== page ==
Everyone's heard about restaurant staff intentionally tainting customers' food, for one reason or another.. or for no reason at all.
And by tainting, I mean spitting, urinating, and worse, in customers' food. It goes on and we all know it.
But how pervasive is this?
A New York waiter, who for years wrote an anonymous blog called Waiter Rant, now has a book out, wherein he lightheartedly touches on this subject.
He's even shown in the NY Post article photograph pouring Metamucil into a dish in a kitchen with a big smile on his face.
STEVE Dublanica has swapped your decaf coffee for regular, "crop dusted" your table with his intestinal gas and called the cops on you after you
got drunk and staggered out to your car.
Lesson No. 1: "Waiters can and do spit in people's food . . . I prefer more elegant methods of revenge."
Dublanica is a waiter. Actually, he's "The Waiter" behind the anonymous (until now) four-year-old blog Waiter Rant, and he's got a new book of the
same name out in stores today chronicling his nine-year career waiting tables in the city's affluent suburbs (he won't divulge the true identity of
"The Bistro"). Anthony Bourdain has called it "the front-of-the-house version of 'Kitchen Confidential,' " his stomach-churning restaurant
expose that changed the way New Yorkers ordered food.
While it might seem humorous to some, tainting food in this way could lead to some serious health consequences. Salmonella, just one bacteria that
can be transmitted this way, can lead to death in young children and the elderly.
The clinical course of human salmonellosis is usually characterized by acute onset of fever, abdominal pain, diarrhea, nausea and sometimes
vomiting. In some cases, particularly in the very young and in the elderly, the associated dehydration can become severe and life-threatening.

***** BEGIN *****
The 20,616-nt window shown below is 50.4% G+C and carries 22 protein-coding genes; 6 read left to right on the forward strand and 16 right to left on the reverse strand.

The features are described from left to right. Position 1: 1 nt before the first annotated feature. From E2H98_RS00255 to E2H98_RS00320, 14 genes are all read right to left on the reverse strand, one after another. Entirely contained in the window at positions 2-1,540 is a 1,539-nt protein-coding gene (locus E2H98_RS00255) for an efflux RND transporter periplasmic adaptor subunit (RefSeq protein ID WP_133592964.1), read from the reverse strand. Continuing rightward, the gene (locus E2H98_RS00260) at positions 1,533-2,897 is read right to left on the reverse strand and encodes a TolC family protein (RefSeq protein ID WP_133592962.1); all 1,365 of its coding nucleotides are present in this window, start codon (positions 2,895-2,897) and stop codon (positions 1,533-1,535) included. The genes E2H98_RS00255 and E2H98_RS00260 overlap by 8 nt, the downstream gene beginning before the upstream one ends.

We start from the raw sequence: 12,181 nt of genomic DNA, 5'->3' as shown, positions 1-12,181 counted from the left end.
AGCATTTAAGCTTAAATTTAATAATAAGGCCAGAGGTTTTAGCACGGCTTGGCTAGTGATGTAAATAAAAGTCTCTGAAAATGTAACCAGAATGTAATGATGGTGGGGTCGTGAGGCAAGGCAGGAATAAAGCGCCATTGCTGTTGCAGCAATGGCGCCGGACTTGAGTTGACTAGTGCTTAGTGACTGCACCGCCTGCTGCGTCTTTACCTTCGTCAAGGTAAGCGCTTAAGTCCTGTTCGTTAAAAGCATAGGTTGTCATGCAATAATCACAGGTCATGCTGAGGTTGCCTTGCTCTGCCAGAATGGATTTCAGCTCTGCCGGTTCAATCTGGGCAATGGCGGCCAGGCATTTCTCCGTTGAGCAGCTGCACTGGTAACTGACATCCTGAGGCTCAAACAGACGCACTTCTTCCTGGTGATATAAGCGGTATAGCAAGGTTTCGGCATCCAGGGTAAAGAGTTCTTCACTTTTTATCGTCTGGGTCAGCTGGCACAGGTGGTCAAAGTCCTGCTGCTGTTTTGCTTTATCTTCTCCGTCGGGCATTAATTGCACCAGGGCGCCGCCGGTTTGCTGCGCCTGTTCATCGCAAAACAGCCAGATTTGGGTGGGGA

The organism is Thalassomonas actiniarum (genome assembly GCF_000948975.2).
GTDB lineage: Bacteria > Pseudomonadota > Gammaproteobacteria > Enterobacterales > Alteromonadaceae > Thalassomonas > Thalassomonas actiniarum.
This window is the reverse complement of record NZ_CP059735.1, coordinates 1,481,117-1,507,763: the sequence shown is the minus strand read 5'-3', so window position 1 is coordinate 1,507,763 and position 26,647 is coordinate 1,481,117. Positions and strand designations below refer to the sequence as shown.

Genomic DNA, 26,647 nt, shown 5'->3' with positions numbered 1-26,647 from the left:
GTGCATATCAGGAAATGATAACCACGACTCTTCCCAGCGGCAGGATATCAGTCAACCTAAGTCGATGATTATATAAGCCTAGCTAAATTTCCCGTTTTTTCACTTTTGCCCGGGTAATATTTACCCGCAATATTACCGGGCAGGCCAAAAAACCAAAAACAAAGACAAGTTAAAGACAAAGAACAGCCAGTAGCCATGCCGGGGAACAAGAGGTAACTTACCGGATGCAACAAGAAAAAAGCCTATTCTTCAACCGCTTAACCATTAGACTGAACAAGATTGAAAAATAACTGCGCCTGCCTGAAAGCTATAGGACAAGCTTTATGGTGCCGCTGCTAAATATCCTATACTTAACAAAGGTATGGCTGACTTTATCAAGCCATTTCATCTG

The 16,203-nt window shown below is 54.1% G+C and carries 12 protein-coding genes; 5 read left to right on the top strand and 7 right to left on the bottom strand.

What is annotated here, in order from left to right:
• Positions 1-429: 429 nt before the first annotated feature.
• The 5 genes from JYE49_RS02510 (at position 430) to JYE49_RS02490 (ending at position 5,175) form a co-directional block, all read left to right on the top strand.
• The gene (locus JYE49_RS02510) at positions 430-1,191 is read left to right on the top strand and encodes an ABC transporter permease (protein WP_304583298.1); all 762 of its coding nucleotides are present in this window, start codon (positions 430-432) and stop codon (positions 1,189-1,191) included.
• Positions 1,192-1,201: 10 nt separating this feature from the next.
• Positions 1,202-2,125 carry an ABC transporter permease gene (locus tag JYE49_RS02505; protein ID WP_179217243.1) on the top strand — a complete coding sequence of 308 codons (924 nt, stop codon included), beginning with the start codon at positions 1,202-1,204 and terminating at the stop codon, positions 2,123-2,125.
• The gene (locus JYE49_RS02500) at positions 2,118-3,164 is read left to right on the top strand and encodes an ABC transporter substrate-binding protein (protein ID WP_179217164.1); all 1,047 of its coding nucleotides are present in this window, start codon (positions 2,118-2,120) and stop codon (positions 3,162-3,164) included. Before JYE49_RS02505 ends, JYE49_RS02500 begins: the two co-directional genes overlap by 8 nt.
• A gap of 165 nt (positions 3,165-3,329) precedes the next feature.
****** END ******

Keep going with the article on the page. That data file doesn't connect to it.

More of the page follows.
And if someone dies from being intentionally poisoned by a restaurant worker in this manner, not only is the establishment liable for damages in a
civil suit, but the perpetrator could conceivably be charged with homicide, if it could be proven... say by being secretly recorded on a hidden
Take this case, for example. What if one of the children had died? Would Casey Diedrich have been charged with homicide?
Family wins $40,000 over food tainted with urine
Officer Keith Andrew and his wife said in the lawsuit that a Taco Bell employee urinated and spit in food served to them and their children in October
In the lawsuit, the couple said their two sons, 4 and 7 at the time, became ill after they ate the food ordered in the restaurant. The 4-year-old
became violently ill" according to the lawsuit, and that he vomited for hours. He was diagnosed with gastroenteritis and dehydration.
Other workers witnessed employee Casey Diedrich. taint the food, according to the lawsuit, and they reported his actions to the managers but the
managers did not inform the family, the lawsuit said. They also did not immediately discipline Diedrich.
Casey Diedrich was eventually terminated for missing work, but not for urinating on the family's food. Apparently, this was a routine practice at
this particular restaurant when preparing food for members of law enforcement.
Despite the potentially serious medical and legal ramifications of food workers intentionally tainting their customers' food, it seems to be an issue
that is taken quite lightly.
What is your opinion? Is this funny? How pervasive do you think this may be?
Have you ever sent food back because it was unsatisfactory? Well, according to food service workers, chances are your food was probably "given the
treatment", ie., intentionally tainted.
Have you ever witnessed someone tainting customers' food?